ACGME Policy: Restrictive Covenants and Intellectual Properties

Discussion in 'General Residency Issues' started by 3dtp, May 28, 2008.

  1. 3dtp

    3dtp Senior Member
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    In reviewing a residency contract I came across a clause that I thought was a violation of ACGME institutional requirements. For years the ACGME has disallowed restrictive practice covenants in their residency contracts as an institutional requirement. This also applied to Intellectual properties, since the mission of residency is by necessity a scholarly endeavor. However, at some point in the last several years, the ACGME has dropped the restriction against IP assignment clauses from their institutional requirements.

    This concerns or should concern any resident who has ever created anything. It means that institutions now not ownly own your body and soul during residency, but every clever idea that you would like to publish or patent or even think about during your contract.

    Does anyone know exactly when the ACGME relaxed its prohibition on IP assignment clauses? Are they planning to drop the ban on restrictive covenents, too? I recall a case of a resident in Chicago who patented a concept while a resident, which her institution tried to steal, but ran afoul of the ACGME rules.
     
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  3. aProgDirector

    aProgDirector Pastafarians Unite!
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    Most academic jobs include some clause about IP. If you're researching a new treatment for hair loss and it turns out to work really well, the university usually owns the patent. The basic rule of thumb (I think) is that if you develop something while at work, then your work owns the IP.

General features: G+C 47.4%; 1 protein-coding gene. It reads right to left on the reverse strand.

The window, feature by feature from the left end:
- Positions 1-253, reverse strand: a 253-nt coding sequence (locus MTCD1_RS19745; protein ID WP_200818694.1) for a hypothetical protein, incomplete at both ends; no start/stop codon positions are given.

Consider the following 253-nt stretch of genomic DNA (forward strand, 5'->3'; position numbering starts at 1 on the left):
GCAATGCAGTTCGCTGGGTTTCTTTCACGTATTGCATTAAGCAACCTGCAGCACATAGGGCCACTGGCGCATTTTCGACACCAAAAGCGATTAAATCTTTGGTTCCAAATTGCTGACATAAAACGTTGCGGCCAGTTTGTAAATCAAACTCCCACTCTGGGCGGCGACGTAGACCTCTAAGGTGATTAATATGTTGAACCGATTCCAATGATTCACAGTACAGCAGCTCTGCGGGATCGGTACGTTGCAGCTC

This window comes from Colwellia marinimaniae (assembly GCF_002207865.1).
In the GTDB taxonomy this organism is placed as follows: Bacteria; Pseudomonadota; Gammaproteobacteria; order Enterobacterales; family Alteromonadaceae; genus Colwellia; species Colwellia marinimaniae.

I would assume the same was true in residency. If you think of a new surgical instrument while working in the OR, spend your research time developing and testing it, then the university owns the IP. If you spend your weekends and vacations working on this project in your basement and test it on your cat, then it's your's to market.

    If the invention is valuable enough, then people get greedy and argue about where and how it was developed.

    AFAIK, The restrictive covenant ban from the ACGME is here to stay -- else it could prevent a resident from opening a practice near where they trained.
     
  4. buckley

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    I don't understand. Exactly what is the restrictive covenant band? I am entering the US of the A! I sidelined as a resort physician, and I couldn't help but notice that my American patients were the ones who used the L word-- "lawyer". One guy who called me from the clinic to his hotel room told me, "I just want to let you know I have an excellent lawyer. Your credentials better be in order."